Forest & Bird give government’s Threatened Species Strategy a four out of ten

Forest & Bird has given the Government’s new Threatened Species Strategy a four out of ten, saying it will not do enough to reverse the crisis affecting New Zealand’s native species.

“New Zealand’s native wildlife is in crisis. Without an overhaul of key government agencies and a doubling of the Department of Conservation’s budget to 1% of the Government’s overall spend, we will lose many more of our native species permanently, in our lifetime,” says Forest & Bird’s Advocacy Manager Kevin Hackwell.

“The proposed strategy has many worthy actions in it, but it fails to address the root causes of New Zealand's environmental crisis. The government is pursuing its business growth agenda at a huge cost to the environment and our unique species."

“Right now the policies and actions of the Ministry of Business, Innovation and Employment (MBIE), Ministry for Primary Industries (MPI), and Land Information New Zealand (LINZ), are driving many of our species to extinction. They are enabling and encouraging environmental destruction, they’re captured by industry agendas and they continually fail to protect nature under their care,” says Mr Hackwell.

“It is great that the Minister of Conservation has committed to increasing landscape scale predator control. However this would only apply to 20% of our conservation forests. All of our forests need regular predator control.”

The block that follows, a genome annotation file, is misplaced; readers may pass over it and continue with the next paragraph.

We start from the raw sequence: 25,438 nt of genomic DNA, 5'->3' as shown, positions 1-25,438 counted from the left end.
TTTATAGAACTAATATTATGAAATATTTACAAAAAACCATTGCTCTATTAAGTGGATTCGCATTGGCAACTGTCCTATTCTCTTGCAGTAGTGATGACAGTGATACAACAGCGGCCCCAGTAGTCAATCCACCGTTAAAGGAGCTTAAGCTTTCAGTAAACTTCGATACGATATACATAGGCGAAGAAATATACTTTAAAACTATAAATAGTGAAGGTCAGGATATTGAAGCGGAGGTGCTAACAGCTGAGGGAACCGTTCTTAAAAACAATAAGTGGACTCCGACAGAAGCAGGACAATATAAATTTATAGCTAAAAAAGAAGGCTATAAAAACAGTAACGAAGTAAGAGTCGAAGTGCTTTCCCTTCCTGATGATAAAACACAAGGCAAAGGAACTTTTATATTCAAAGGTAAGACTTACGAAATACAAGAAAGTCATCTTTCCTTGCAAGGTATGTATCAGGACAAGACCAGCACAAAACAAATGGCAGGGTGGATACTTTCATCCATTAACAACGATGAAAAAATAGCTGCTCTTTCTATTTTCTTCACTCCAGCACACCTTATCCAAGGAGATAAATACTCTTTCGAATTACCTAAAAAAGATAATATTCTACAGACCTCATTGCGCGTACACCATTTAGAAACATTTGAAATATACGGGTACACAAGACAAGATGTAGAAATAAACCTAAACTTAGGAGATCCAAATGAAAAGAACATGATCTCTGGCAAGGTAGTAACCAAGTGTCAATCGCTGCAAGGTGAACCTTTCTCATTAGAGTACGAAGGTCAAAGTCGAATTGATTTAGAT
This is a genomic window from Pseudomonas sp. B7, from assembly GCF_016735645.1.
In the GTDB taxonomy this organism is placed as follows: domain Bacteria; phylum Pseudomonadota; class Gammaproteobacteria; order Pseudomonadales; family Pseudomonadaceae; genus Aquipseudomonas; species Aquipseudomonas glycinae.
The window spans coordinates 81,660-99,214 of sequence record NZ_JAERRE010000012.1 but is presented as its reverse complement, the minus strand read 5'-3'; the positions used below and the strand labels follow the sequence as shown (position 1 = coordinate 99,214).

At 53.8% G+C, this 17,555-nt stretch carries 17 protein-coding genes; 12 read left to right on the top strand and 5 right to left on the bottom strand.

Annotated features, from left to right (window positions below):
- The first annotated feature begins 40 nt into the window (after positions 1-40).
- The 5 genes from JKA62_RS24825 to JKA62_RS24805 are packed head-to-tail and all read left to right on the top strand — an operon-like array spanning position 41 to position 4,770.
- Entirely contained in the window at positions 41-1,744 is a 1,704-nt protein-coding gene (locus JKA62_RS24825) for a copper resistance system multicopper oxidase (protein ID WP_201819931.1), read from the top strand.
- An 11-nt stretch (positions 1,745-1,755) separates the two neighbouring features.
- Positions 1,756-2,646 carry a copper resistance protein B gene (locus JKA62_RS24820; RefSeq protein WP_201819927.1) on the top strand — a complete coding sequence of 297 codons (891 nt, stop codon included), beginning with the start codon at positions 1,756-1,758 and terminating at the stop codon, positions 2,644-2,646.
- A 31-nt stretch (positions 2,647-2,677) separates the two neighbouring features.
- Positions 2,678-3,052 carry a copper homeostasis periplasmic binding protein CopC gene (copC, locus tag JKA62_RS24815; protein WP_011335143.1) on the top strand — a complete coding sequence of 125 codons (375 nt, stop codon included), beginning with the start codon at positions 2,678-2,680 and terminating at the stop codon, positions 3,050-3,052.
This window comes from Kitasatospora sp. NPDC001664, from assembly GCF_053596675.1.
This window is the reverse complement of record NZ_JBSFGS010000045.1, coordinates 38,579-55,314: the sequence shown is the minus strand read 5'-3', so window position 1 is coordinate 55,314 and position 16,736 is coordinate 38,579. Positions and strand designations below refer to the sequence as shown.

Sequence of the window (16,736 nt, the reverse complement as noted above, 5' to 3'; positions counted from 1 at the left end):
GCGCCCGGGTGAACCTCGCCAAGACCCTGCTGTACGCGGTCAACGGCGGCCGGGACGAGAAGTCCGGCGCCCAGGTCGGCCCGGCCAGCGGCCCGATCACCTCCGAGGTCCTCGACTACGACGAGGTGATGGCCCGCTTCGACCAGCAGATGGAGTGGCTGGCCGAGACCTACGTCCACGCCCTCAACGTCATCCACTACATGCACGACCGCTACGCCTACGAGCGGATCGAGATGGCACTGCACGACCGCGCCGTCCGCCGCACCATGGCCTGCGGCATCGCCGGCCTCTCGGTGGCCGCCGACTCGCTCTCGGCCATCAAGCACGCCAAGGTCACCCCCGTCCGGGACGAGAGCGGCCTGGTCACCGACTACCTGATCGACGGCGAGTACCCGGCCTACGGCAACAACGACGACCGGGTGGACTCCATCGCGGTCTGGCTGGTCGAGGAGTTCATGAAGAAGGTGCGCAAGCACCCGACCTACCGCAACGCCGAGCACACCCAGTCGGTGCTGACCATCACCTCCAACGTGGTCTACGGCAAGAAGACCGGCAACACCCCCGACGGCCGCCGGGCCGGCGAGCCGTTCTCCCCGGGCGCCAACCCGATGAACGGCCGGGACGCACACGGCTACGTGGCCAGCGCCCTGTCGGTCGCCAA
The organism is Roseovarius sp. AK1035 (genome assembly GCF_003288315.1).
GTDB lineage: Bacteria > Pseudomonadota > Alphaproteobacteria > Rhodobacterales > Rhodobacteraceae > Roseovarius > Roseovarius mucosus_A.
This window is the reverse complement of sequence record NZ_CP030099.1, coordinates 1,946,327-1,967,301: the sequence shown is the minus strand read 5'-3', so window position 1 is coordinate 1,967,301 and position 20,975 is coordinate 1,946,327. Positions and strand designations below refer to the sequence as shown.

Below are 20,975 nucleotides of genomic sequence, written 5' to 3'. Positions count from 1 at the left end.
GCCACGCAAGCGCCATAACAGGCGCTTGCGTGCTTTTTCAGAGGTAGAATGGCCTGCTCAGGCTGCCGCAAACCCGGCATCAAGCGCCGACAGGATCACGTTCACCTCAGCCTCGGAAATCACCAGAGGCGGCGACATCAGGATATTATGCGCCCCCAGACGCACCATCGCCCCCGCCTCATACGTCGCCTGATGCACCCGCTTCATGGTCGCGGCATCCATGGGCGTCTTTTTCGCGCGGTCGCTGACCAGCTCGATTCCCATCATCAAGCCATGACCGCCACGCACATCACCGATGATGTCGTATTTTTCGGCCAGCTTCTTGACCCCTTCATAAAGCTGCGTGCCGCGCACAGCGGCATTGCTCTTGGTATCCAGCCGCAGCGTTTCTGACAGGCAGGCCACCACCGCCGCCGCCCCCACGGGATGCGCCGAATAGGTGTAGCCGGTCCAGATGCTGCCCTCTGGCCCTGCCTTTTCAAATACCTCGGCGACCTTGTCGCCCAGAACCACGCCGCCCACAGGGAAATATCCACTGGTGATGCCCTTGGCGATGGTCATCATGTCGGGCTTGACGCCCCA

The Strategy proposes to increase the populations of 150 of the best-known species, and develop a management plan for a further 350. But there are another 370 species facing extinction, and another 2000 classified ‘at risk’, which obviously need help but will not be covered by the Strategy.

"There is scant mention in the Strategy of the plight of the large number of threatened species living on private land. The Government needs to instruct the Department of Conservation to carry out its statutory function to advocate for biodiversity on private land."

With less than 1% of our marine space protected in a reserve and many of our seabirds and marine mammals facing extinction, the Strategy fails to address the need to include our off-shore ocean in the proposed Marine Protected Areas bill, and the need for MPI to better regulate and enforce its fisheries bycatch rules.

“Our conservation estate is home to some of the world’s most remarkable plants and animals, the source of most of our swimmable rivers and lakes, and the basis of New Zealand’s international brand. It’s absurd that as a country we spend so little protecting it,” says Mr Hackwell.

“This Government has just announced a $1.5 billion surplus for the first nine months of the year. This provides a chance to properly fund the Department of Conservation. By giving them just 1% of the total national spend it would double their budget."

“Budget Day will tell us if the Government has decided to put its money where its mouth is, and provide a real future for our threatened species.”